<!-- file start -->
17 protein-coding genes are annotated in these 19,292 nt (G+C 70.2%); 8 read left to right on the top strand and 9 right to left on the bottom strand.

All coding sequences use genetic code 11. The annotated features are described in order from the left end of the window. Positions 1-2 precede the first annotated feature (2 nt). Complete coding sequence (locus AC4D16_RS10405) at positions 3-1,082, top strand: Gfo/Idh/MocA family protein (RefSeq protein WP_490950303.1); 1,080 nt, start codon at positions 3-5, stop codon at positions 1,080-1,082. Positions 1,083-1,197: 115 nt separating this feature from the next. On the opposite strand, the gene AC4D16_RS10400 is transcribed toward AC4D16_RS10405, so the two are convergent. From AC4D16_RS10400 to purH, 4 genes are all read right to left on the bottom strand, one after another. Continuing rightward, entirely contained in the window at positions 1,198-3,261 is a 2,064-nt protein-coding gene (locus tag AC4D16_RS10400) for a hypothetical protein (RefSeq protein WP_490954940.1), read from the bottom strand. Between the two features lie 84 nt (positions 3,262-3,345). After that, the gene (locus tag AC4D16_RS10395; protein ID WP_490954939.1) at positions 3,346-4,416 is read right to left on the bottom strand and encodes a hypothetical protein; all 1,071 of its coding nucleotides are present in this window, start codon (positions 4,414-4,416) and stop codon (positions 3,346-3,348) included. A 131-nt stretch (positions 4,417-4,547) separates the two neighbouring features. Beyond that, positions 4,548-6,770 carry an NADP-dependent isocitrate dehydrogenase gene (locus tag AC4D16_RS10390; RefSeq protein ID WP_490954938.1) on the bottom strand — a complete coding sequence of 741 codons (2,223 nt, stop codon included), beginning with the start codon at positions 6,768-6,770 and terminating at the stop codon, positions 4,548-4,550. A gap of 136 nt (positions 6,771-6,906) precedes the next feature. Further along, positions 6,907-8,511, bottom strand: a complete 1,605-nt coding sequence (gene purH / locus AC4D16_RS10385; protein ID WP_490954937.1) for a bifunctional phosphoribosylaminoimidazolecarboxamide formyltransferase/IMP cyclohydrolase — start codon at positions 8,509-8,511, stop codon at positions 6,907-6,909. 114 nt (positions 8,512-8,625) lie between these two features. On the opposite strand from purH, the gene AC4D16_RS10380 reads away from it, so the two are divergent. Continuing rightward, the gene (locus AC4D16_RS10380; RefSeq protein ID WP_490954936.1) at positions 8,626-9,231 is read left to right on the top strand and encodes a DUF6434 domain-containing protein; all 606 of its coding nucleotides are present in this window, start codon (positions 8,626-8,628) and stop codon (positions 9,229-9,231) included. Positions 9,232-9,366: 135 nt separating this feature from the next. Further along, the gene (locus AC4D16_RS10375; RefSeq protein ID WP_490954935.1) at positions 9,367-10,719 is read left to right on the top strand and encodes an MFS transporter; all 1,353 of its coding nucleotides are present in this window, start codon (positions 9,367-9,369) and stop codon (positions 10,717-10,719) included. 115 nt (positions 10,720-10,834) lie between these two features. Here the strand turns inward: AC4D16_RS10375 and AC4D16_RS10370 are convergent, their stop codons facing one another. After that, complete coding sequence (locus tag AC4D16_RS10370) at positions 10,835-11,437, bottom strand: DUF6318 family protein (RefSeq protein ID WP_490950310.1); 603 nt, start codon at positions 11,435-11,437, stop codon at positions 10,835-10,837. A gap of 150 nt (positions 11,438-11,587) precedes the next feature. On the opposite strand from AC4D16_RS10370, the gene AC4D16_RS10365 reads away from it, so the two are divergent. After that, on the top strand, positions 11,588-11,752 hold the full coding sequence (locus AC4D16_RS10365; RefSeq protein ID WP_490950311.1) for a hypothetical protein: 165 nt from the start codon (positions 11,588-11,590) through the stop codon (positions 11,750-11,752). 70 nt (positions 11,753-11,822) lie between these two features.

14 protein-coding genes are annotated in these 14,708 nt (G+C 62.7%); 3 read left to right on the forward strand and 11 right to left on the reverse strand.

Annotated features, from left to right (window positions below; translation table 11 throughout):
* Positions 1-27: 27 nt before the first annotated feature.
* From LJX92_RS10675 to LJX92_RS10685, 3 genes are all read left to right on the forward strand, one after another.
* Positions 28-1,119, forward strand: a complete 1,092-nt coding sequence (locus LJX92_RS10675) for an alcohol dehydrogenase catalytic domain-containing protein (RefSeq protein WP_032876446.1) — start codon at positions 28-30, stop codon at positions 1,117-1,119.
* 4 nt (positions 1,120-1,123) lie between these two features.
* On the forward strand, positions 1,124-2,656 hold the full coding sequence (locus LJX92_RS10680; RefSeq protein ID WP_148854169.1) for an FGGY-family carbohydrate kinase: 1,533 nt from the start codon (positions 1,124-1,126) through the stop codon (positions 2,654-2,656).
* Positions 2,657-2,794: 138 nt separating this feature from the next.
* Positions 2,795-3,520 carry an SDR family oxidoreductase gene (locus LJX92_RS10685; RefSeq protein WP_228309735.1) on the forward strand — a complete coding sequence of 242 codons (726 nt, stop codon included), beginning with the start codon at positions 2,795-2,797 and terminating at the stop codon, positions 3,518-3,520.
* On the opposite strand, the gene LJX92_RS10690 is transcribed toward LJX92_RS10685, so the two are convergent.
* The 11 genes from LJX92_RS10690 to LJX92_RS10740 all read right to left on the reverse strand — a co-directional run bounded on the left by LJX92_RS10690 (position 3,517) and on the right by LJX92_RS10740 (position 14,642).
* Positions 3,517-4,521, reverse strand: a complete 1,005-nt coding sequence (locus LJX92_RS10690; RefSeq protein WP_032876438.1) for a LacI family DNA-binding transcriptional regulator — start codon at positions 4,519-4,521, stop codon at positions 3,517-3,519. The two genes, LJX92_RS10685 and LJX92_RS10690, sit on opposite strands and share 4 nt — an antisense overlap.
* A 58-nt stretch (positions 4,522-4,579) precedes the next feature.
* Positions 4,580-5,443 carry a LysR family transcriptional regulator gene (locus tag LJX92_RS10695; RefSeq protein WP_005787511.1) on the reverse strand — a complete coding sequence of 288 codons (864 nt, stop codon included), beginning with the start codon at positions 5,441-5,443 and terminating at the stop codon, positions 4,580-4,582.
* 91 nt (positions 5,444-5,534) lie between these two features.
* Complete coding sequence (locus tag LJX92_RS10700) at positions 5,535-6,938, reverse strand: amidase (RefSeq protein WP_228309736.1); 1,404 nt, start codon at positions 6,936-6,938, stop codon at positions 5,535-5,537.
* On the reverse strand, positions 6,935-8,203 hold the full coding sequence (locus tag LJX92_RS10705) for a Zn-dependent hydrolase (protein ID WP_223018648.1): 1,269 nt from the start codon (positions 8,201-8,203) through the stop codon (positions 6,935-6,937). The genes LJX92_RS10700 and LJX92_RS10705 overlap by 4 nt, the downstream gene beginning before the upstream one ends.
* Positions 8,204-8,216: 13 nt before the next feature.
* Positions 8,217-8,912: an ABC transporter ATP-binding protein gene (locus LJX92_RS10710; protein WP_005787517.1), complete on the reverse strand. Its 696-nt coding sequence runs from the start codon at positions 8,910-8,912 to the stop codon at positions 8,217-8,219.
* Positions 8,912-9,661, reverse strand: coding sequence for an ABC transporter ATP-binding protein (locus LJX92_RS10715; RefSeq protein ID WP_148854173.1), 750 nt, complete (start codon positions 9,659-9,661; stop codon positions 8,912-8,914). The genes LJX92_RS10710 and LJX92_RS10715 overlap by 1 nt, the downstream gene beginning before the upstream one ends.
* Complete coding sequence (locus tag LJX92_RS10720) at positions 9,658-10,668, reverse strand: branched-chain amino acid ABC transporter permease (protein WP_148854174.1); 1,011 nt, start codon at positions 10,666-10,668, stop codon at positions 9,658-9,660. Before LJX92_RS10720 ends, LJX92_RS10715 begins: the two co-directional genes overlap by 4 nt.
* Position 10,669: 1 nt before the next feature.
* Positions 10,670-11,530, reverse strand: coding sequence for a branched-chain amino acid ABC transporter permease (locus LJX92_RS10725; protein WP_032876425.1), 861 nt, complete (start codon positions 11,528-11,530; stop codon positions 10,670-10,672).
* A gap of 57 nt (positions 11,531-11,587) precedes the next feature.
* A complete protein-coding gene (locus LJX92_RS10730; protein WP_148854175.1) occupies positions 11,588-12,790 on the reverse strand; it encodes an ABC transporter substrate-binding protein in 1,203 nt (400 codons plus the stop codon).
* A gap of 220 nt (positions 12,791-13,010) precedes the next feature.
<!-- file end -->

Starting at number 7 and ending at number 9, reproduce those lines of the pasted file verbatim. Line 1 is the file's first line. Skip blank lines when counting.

* Positions 28-1,119, forward strand: a complete 1,092-nt coding sequence (locus LJX92_RS10675) for an alcohol dehydrogenase catalytic domain-containing protein (RefSeq protein WP_032876446.1) — start codon at positions 28-30, stop codon at positions 1,117-1,119.
* 4 nt (positions 1,120-1,123) lie between these two features.
* On the forward strand, positions 1,124-2,656 hold the full coding sequence (locus LJX92_RS10680; RefSeq protein ID WP_148854169.1) for an FGGY-family carbohydrate kinase: 1,533 nt from the start codon (positions 1,124-1,126) through the stop codon (positions 2,654-2,656).